The Archivist’s Nook: Morris J. MacGregor – Historian of Racial Justice

Morris J. MacGregor (1931–2018), who died three years ago this month, was a native Washingtonian and an alumnus of The Catholic University of America. Over his lifetime he served both his country and his church; as a dedicated and fearless historian, he documented the tangled record of both the United States Army and the Roman Catholic Church on the tortured subject of race relations. I was acquainted with him first and foremost in my capacity as an archivist who provided him access to primary source materials for his research and writing. But he was also a friend who mentored me in my own historical writings and who gave me very sage advice at a crucial time on how best to face my wife’s terminal cancer prognosis.
Morris MacGregor. The Cardinal Yearbook, 1953. Special Collections, The Catholic University of America.

MacGregor was born on October 11, 1931 in Washington, D.C. to Morris J. MacGregor, Sr. (1903–1979), a paper salesman, and Lauretta Cleary MacGregor, a homemaker. He grew up in nearby Silver Spring, Maryland, and attended the now defunct Catholic boy’s school at Mackin, the old St. Paul’s Academy, in Northwest Washington.  He earned his bachelor’s in 1953 and his master’s in 1955, both in History, from Catholic University, and also studied at Johns Hopkins University, 1955–1959, and the University of Paris on a Fulbright Scholarship, 1960–1961. He was an affiliate of the U.S. Army Center of Military History in Washington, D.C., 1959–1960. He then served as an historian of the Historical Office of the Joint Chiefs of Staff in Washington, 1960–1966, then as Acting Chief Historian of the U.S. Army Center of Military History, 1966–1991.

Integration of Armed Forces 1981 by Morris J. MacGregor. Courtesy of Amazon.com.

One of his books, The Integration of the Armed Services, 1940–1965 (1981), received a commendation from then-Secretary of Defense Caspar Weinberg and is still considered an authoritative account of this sensitive subject. In it, MacGregor addresses how the military moved from reluctant inclusion of a few African Americans to their routine acceptance in a racially integrated establishment. This process was, he argues, part of the larger response to the civil rights movement that challenged racial injustices deeply embedded in American society. MacGregor’s book also explores the practical dimensions of integration, showing how the equal treatment of all personnel served the need for military efficiency. His other military studies include two edited works with Bernard Nalty—the 13-volume Blacks in the Armed Forces (1977) and Blacks in the Military: Essential Documents (1981)—as well as Soldier Statemen of the Constitution (1987), co-authored with Robert K. Wright, and The United States Army in World War II: Reader’s Guide (1992), co-authored with Richard D. Adamczyk.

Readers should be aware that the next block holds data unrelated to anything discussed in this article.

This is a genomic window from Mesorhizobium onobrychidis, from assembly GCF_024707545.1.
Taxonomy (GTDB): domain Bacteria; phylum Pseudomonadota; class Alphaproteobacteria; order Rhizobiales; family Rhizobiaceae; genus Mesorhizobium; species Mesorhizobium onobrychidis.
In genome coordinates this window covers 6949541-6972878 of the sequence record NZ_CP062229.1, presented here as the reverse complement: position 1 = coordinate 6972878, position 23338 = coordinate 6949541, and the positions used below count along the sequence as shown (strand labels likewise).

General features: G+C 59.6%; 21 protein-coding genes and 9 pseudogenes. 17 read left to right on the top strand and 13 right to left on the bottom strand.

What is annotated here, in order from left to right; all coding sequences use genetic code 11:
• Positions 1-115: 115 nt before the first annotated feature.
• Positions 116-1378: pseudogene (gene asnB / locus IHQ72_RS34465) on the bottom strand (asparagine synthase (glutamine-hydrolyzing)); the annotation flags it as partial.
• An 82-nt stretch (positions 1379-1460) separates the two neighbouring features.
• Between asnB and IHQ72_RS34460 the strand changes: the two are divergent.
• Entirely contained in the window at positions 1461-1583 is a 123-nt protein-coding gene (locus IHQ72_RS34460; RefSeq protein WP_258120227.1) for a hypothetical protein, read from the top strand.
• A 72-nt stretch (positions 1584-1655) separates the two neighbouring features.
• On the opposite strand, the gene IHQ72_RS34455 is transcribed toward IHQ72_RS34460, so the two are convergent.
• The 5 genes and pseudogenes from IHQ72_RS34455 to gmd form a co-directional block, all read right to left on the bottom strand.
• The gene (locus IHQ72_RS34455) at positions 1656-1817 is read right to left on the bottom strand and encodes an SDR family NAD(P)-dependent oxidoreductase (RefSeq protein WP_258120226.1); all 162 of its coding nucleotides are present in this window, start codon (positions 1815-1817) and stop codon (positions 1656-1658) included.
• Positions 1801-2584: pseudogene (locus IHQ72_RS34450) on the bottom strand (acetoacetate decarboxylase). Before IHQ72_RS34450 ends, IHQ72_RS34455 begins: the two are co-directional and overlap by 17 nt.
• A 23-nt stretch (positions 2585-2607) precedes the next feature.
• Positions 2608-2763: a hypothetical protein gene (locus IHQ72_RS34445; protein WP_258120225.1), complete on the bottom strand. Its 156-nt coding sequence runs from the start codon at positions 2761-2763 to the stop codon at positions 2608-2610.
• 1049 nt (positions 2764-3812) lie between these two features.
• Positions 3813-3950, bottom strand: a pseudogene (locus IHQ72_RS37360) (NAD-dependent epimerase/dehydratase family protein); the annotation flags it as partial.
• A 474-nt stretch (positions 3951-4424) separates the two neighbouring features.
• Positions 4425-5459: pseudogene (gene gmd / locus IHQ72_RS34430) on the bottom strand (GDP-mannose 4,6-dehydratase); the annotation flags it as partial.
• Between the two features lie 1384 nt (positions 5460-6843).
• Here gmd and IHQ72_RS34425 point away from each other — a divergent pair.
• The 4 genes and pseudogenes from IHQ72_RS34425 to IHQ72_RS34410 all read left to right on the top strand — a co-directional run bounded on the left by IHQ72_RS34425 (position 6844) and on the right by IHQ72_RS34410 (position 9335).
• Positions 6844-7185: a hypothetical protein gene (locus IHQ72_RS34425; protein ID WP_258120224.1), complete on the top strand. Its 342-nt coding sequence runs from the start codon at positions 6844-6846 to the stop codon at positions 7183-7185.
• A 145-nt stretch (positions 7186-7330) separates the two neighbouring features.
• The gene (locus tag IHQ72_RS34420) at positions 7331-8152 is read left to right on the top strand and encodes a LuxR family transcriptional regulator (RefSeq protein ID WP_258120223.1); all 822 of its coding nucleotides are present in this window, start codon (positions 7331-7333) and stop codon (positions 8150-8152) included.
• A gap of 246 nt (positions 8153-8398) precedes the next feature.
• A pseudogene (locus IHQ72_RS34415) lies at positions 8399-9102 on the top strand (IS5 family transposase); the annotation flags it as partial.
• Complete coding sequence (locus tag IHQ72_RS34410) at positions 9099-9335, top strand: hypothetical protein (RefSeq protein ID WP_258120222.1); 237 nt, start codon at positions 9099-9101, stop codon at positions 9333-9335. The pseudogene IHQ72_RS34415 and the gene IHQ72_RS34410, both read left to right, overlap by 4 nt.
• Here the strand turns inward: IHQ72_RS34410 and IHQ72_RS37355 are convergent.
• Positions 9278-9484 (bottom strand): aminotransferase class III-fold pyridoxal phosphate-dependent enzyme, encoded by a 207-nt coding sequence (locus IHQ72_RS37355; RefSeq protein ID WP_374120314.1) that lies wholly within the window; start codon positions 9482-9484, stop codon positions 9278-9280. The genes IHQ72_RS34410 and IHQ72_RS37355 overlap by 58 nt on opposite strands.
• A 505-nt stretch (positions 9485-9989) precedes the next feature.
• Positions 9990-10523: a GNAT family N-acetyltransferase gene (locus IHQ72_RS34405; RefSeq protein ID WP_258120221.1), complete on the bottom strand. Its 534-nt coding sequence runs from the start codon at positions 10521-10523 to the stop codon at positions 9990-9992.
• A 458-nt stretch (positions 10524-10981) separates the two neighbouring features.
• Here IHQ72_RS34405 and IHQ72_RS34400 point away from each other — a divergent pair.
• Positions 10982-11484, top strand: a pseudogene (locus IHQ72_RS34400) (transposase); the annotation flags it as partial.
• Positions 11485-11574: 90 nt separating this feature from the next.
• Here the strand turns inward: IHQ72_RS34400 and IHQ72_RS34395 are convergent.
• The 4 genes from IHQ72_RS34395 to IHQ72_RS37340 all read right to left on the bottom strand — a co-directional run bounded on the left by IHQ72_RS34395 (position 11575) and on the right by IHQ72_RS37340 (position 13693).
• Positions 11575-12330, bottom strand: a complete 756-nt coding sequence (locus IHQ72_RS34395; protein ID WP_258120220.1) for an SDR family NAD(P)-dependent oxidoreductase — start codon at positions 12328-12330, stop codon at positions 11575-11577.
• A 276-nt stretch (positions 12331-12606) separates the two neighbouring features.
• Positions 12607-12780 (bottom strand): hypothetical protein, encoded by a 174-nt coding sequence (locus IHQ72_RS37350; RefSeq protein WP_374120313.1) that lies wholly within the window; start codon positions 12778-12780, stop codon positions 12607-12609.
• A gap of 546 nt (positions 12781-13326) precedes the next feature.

The Emergence of a Black Catholic Community, the second of three CUA Press books written by Morris J. MacGregor. Courtesy of Amazon.com

A practicing Catholic, MacGregor authored several books on American Catholic History, including The History of the John Carroll Society, 1951–2001 (2001), published by the John Carroll Society in Washington, D.C., and three published by Catholic University Press. The first was A Parish for the Federal City: St. Patrick’s in Washington, 1794–1994 (1994).  St. Patrick’s is the oldest Roman Catholic parish in Washington, D.C., witnessing the city’s evolution from a struggling community into a world capital.  As Washington’s mother church, MacGregor argues it transcended the usual responsibilities of an American parish; its diverse congregation has been pivotal in shaping both national policies and the history of the Catholic Church in the United States.  The second was The Emergence of a Black Catholic Community: St. Augustine’s in Washington (1999), which presented in detail the history of race relations in church and state since the founding of the Federal City. MacGregor relates St. Augustine’s from its beginning as a modest chapel and school to its development as one of the city’s most active churches. Its congregation has included many of the intellectual and social elite of African American society as well as poor immigrant newcomers contending with urban life.  The third was Steadfast in the Faith: The Life of Patrick Cardinal O’Boyle (2006), an account of the churchman responsible for the racial integration of D.C. Catholic Schools as well as a driving force in Catholic Charities.